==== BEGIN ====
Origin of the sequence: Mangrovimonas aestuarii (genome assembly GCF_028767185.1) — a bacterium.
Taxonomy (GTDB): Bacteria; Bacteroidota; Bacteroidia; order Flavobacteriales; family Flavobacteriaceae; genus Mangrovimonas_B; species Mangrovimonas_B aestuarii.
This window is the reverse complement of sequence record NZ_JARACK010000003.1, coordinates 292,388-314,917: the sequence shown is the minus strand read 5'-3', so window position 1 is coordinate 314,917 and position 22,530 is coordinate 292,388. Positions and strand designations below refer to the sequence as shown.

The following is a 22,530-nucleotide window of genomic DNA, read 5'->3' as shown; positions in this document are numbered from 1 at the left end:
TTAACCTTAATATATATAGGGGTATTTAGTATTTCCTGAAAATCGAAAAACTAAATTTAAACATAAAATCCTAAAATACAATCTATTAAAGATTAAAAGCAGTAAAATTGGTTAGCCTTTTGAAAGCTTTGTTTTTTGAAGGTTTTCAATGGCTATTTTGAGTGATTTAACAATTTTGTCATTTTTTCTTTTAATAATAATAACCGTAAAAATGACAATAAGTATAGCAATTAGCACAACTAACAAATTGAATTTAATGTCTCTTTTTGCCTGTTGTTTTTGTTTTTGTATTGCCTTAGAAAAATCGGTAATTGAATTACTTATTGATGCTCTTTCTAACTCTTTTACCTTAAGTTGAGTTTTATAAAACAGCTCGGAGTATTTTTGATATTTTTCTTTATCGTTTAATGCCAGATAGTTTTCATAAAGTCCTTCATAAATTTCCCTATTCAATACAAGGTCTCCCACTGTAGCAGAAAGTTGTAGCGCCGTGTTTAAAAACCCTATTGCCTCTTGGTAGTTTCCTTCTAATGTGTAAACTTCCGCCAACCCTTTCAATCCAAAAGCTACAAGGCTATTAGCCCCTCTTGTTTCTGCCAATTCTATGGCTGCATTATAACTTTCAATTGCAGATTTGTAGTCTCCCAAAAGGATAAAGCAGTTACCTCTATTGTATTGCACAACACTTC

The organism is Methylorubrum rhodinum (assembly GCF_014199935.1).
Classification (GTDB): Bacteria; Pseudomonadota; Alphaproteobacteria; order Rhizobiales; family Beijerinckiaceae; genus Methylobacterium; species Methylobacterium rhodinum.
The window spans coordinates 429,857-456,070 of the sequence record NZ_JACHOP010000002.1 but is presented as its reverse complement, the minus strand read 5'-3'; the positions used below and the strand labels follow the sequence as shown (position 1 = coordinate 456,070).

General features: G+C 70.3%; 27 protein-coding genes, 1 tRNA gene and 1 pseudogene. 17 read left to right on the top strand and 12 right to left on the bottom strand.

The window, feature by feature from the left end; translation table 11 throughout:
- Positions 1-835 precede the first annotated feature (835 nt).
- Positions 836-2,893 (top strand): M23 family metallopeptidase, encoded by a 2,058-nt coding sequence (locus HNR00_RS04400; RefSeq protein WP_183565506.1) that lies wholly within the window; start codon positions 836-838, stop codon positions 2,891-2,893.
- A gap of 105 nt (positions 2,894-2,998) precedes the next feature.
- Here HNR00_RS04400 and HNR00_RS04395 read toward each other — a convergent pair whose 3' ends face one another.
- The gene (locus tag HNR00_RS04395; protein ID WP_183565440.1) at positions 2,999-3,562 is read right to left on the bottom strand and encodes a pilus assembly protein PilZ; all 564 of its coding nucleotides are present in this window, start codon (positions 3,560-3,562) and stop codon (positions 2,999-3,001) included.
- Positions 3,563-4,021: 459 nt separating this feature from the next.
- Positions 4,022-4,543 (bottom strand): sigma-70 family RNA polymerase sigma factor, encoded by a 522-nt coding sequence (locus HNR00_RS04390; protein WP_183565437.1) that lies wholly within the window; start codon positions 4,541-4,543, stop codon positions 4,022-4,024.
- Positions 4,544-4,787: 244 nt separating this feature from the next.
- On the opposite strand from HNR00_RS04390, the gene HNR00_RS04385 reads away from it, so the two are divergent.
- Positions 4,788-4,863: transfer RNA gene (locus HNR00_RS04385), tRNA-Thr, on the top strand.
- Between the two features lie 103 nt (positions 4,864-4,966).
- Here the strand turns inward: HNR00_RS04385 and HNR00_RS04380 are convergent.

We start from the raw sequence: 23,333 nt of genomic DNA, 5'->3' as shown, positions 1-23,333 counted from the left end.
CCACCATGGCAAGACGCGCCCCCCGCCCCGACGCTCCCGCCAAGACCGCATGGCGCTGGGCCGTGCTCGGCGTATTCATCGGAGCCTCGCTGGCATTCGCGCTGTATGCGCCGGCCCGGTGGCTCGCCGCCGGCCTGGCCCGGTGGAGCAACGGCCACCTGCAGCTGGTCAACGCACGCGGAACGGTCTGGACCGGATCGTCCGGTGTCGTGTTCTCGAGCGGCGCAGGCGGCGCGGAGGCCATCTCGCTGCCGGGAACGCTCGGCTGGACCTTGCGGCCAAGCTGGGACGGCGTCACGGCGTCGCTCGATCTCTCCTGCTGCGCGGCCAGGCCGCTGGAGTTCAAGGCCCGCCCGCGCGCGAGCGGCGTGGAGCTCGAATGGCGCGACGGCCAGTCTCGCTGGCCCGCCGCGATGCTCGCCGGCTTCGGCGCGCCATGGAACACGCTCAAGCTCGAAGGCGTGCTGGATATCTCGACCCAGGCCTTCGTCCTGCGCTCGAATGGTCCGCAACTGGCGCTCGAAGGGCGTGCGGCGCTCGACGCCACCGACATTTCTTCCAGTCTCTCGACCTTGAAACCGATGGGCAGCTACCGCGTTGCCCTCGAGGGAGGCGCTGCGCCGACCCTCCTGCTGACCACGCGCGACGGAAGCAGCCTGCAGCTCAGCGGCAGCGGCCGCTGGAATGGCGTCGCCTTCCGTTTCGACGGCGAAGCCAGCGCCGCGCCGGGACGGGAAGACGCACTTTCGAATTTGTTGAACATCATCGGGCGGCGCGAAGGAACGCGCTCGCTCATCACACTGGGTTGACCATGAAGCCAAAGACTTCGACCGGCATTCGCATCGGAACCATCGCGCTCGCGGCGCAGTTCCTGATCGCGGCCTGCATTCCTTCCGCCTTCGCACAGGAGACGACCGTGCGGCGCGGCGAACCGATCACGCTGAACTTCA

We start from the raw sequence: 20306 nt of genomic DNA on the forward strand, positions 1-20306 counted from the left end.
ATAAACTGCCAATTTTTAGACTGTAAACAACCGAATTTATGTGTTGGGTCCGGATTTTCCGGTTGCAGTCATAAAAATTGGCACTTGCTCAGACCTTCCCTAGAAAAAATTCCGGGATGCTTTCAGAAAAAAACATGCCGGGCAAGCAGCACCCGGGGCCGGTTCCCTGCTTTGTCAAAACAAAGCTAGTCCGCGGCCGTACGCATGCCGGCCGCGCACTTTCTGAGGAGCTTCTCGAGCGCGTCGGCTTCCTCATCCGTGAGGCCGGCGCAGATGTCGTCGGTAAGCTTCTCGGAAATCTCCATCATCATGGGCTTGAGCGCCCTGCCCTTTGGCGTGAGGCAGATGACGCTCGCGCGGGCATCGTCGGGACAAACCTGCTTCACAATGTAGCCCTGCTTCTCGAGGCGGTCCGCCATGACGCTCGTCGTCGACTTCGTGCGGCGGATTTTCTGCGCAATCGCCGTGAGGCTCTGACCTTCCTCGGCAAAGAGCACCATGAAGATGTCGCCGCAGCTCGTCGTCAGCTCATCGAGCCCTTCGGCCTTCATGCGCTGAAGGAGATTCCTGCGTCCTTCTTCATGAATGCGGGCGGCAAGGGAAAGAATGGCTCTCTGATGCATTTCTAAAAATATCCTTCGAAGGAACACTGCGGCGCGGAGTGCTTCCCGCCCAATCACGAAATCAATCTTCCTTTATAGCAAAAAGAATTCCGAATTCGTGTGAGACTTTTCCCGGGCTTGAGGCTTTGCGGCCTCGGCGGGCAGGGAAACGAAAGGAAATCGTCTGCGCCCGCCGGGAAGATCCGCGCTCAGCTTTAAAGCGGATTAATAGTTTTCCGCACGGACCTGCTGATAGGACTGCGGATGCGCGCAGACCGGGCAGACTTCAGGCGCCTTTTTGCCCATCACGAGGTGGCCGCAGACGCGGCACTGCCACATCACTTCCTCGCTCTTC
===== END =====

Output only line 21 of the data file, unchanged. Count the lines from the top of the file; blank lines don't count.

- Between the two features lie 103 nt (positions 4,864-4,966).